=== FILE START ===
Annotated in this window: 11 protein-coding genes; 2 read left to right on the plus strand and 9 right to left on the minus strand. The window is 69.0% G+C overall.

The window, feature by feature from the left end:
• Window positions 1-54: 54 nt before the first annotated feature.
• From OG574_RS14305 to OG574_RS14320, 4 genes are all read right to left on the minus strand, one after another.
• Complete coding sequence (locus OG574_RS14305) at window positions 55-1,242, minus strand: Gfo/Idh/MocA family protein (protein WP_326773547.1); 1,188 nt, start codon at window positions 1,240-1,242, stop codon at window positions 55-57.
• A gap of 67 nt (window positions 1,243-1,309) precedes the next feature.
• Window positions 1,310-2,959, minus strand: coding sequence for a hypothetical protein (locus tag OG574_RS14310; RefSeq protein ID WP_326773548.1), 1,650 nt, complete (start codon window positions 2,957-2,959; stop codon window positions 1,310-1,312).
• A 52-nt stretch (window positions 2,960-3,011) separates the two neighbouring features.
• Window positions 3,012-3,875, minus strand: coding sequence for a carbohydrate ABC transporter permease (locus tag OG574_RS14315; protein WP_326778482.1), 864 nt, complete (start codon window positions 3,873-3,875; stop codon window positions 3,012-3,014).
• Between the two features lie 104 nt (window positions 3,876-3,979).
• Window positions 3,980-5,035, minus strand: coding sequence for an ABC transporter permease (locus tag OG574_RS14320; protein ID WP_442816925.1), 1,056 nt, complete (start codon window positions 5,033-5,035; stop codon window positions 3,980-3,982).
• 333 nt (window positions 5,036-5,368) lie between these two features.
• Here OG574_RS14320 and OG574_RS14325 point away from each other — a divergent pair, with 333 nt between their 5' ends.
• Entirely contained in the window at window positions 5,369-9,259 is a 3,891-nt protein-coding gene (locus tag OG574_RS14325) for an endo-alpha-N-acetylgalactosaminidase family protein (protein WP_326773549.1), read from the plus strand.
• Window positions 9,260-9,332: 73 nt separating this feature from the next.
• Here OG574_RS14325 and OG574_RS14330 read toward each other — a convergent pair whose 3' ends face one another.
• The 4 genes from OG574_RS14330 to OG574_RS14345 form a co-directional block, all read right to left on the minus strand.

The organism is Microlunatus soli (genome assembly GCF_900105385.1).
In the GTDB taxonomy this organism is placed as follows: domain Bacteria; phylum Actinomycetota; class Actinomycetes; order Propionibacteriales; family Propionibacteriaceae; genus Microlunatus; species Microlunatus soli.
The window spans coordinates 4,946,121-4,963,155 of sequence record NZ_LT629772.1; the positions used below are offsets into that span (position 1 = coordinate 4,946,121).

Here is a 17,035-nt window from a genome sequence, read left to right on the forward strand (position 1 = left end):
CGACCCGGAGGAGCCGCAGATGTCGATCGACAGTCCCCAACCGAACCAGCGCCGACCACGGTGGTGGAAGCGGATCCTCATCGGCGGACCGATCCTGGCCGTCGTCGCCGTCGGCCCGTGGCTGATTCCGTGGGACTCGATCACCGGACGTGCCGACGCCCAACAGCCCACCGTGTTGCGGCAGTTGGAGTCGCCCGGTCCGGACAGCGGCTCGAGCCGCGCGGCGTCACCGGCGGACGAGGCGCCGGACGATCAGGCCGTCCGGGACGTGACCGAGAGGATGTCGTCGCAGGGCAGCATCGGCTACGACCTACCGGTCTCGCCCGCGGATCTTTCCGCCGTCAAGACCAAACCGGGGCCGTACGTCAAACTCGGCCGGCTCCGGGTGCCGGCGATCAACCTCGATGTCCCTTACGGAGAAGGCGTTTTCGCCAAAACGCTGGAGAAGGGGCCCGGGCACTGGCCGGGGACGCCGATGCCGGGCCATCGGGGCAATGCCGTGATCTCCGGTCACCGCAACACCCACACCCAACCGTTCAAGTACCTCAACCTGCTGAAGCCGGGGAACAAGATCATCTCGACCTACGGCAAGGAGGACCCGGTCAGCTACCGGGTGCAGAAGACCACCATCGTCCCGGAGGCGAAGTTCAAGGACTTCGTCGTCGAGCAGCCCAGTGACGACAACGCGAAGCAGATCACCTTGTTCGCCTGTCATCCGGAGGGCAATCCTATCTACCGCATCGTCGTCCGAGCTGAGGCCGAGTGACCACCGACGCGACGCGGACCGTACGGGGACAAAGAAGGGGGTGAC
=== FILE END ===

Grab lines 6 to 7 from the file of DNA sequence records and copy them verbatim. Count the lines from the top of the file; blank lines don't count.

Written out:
• A gap of 67 nt (window positions 1,243-1,309) precedes the next feature.
• Window positions 1,310-2,959, minus strand: coding sequence for a hypothetical protein (locus tag OG574_RS14310; RefSeq protein ID WP_326773548.1), 1,650 nt, complete (start codon window positions 2,957-2,959; stop codon window positions 1,310-1,312).